There is definitely a time for action. Like when you wake up at 3 a.m. and hear water pouring out from somewhere in your house after you've just returned home from a winter vacation and it turns out that your frozen pipes are bursting (not that I'm speaking from actual experience, or anything). In that moment of stress, it's probably not the best time to sit and meditate on your dilemma.
Don't just sit there, do something! Happily for me, my husband leapt out of bed, ran through the basement (naked, mind you) and shut off all water in the house until he could isolate the offending pipe. The amygdala, the part of the brain that identifies danger and then activates the body for fight or flight, is quite good at reacting to potential danger. A little too good, you might say.
For many of us, the stressors of high-paced, nonstop modern living chronically stimulate our amygdala, thus keeping our bodies in a state we call stress. We become so locked into high alert that we remain stressed out even though no danger actually lurks around the corner. While a single stress response can be critical, chronic stress is a health hazard.
Often our well-meaning leisure activities, our attempts to lower our stress levels -- such as going on vacation, going to a yoga class, engaging in our hobbies, or even having a massage -- fail to keep our stress levels down. Why? Because, 1. we get stressed just trying to fit these activities into our busy lives (and paying for them) and 2. the moments of relaxation we might experience often don't carry over into our day to day living.
So, how can you truly restore yourself, simply and effectively, every day? Don't just do something, sit there. Right there, in your chair. After all, it's the small moments of peace through your day that make a big difference to your stress level. In my book, Shortcuts to Inner Peace, I offer a compendium of effective relaxation techniques. Read on to learn eight of them. Whether it's in your desk chair or your recliner, just sit, relax, and restore.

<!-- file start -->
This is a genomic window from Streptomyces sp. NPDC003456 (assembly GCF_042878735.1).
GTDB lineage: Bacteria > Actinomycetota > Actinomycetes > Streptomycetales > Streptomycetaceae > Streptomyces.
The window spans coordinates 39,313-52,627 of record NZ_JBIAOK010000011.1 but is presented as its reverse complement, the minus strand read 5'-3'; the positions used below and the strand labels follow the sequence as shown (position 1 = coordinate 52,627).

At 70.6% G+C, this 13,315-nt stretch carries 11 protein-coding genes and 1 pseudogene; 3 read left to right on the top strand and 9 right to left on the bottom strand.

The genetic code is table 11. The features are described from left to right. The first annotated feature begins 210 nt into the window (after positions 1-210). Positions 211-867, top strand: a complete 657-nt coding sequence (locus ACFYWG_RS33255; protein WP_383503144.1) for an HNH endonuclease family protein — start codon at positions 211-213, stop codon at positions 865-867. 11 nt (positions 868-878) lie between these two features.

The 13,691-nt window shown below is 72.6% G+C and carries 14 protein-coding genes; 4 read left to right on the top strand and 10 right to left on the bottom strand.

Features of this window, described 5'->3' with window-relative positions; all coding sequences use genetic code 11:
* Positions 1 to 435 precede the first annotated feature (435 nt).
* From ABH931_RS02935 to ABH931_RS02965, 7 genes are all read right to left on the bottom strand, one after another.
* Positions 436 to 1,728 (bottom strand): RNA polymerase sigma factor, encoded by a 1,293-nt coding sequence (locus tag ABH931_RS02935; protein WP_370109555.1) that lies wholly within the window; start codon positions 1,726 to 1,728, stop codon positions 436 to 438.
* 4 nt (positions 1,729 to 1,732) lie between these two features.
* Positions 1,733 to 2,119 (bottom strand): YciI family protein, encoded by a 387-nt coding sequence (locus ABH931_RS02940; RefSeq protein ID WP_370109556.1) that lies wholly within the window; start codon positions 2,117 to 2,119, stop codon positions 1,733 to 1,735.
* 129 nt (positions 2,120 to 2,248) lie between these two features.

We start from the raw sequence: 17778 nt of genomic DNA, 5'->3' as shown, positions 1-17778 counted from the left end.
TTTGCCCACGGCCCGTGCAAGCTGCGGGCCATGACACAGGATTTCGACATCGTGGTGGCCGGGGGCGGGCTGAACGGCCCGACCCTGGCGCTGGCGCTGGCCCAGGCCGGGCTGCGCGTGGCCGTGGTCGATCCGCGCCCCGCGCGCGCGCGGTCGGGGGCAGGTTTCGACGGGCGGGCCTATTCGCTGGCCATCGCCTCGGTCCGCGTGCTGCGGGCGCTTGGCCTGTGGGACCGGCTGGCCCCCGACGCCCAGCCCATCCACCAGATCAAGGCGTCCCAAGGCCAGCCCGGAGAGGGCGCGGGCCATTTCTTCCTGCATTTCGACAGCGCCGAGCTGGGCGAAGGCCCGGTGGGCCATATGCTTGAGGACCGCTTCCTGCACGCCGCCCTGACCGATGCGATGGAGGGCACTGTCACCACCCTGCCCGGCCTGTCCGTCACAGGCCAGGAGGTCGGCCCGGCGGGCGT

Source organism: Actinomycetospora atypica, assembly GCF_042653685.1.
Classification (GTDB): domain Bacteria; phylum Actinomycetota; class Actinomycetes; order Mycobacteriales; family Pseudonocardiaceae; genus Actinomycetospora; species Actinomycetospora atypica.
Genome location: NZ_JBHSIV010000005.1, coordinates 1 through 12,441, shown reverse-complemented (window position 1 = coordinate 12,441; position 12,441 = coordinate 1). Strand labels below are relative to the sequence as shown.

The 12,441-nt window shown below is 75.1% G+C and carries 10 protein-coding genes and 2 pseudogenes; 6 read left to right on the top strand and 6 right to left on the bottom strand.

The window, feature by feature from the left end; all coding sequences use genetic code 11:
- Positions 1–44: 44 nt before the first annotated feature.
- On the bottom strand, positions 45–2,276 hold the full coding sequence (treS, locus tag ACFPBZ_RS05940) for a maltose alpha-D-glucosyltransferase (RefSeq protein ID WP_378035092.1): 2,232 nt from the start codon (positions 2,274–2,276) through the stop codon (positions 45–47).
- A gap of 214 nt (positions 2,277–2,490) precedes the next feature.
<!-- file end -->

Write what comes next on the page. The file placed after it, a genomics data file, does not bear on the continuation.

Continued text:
The first four practices you can do with your eyes open while the last four practices can be done with your eyes shut. You may find setting a timer for 1-5 minutes helpful.
1. Daydream by gazing out your window -- I know that your teachers told you to stop staring out the window and focus on your work. But now your objective is to let your work go for a few minutes. Start with a long exhale and then let your gaze wander. Notice what's happening in the outside world. Just notice. Feel how your body relaxes as you redirect your mind away from stressful thoughts. Especially fun is to imagine a feel good fantasy -- romantic, heroic, or otherwise. Daydreaming is not only relaxing, but it can actually help boost your creativity.
2. Investigate a small object, looking for details -- It's remarkable how you can look at the same objects every day but actually not see a thing. Take a moment to look at something within reach and really notice the details. Explore the color nuances, the textures, the shadows, the design. Discover the hidden aspects of your stapler, your favorite pen, the picture on the wall, the shell in your desk drawer. Notice how your mind redirects as you go on an adventure into the micro-landscapes around you.